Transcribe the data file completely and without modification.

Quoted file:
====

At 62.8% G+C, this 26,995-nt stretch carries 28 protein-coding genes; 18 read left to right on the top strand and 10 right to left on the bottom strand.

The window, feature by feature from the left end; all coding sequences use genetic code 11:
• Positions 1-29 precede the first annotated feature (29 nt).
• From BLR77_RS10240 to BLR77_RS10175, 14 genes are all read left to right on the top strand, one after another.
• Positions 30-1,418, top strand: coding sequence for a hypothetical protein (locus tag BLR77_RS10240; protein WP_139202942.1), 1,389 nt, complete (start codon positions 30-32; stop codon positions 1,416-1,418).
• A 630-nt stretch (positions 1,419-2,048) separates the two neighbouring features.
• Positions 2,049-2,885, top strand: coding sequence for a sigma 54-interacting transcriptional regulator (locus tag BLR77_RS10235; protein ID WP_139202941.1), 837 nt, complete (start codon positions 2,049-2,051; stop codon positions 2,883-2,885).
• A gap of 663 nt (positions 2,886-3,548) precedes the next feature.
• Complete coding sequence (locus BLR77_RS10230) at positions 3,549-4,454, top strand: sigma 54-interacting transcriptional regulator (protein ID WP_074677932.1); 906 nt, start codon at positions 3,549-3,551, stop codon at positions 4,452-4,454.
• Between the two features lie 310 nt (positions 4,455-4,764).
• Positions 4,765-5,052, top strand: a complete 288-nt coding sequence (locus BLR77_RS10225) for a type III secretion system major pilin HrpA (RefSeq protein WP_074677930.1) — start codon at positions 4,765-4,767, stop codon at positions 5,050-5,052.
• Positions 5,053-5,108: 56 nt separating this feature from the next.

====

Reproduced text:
At 62.8% G+C, this 26,995-nt stretch carries 28 protein-coding genes; 18 read left to right on the top strand and 10 right to left on the bottom strand.

The window, feature by feature from the left end; all coding sequences use genetic code 11:
• Positions 1-29 precede the first annotated feature (29 nt).
• From BLR77_RS10240 to BLR77_RS10175, 14 genes are all read left to right on the top strand, one after another.
• Positions 30-1,418, top strand: coding sequence for a hypothetical protein (locus tag BLR77_RS10240; protein WP_139202942.1), 1,389 nt, complete (start codon positions 30-32; stop codon positions 1,416-1,418).
• A 630-nt stretch (positions 1,419-2,048) separates the two neighbouring features.
• Positions 2,049-2,885, top strand: coding sequence for a sigma 54-interacting transcriptional regulator (locus tag BLR77_RS10235; protein ID WP_139202941.1), 837 nt, complete (start codon positions 2,049-2,051; stop codon positions 2,883-2,885).
• A gap of 663 nt (positions 2,886-3,548) precedes the next feature.
• Complete coding sequence (locus BLR77_RS10230) at positions 3,549-4,454, top strand: sigma 54-interacting transcriptional regulator (protein ID WP_074677932.1); 906 nt, start codon at positions 3,549-3,551, stop codon at positions 4,452-4,454.
• Between the two features lie 310 nt (positions 4,455-4,764).
• Positions 4,765-5,052, top strand: a complete 288-nt coding sequence (locus BLR77_RS10225) for a type III secretion system major pilin HrpA (RefSeq protein WP_074677930.1) — start codon at positions 4,765-4,767, stop codon at positions 5,050-5,052.
• Positions 5,053-5,108: 56 nt separating this feature from the next.